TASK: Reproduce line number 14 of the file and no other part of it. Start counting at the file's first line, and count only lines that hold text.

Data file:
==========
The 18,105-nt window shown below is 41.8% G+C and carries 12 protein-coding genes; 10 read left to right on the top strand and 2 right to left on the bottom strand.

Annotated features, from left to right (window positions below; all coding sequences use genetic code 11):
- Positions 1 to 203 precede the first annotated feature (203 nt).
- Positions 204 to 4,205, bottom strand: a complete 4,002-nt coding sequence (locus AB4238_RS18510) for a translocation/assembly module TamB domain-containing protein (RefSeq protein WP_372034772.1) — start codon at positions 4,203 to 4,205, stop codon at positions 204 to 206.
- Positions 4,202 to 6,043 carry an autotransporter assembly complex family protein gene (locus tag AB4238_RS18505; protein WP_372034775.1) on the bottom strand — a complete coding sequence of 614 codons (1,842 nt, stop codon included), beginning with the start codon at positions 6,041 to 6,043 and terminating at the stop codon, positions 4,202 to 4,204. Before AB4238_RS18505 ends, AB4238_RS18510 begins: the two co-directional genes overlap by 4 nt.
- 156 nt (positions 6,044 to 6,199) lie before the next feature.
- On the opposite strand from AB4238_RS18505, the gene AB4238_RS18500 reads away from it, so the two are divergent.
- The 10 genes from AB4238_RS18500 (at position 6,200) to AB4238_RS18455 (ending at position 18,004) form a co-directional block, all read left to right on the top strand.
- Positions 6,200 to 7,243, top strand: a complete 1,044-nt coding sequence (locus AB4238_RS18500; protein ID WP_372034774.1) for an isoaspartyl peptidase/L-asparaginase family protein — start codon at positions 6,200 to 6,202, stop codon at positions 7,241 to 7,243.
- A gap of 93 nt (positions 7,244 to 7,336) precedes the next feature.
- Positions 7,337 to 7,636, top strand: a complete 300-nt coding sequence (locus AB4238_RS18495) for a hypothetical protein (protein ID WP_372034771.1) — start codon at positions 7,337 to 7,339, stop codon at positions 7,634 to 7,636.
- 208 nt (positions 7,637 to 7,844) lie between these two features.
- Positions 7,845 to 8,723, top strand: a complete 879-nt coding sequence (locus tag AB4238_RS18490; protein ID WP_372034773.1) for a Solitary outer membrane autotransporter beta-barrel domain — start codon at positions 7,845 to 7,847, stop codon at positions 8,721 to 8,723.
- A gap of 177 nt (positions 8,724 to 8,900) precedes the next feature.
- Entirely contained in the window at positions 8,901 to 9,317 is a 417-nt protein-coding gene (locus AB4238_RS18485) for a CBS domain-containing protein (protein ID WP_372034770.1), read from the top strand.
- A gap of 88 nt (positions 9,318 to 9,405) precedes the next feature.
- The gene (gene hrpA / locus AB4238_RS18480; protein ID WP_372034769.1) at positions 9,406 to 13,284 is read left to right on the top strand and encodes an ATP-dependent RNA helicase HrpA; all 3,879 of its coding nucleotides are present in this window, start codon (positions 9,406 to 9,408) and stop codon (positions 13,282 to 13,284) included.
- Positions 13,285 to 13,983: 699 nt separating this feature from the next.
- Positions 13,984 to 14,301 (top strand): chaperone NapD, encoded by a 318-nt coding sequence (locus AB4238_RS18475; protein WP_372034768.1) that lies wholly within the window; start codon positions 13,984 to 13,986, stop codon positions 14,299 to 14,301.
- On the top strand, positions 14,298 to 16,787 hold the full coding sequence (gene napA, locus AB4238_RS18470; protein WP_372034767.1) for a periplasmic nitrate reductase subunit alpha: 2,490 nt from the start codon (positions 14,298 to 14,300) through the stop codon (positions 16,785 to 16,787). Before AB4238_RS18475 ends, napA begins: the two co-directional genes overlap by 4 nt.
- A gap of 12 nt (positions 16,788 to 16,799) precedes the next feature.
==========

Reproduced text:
- A gap of 177 nt (positions 8,724 to 8,900) precedes the next feature.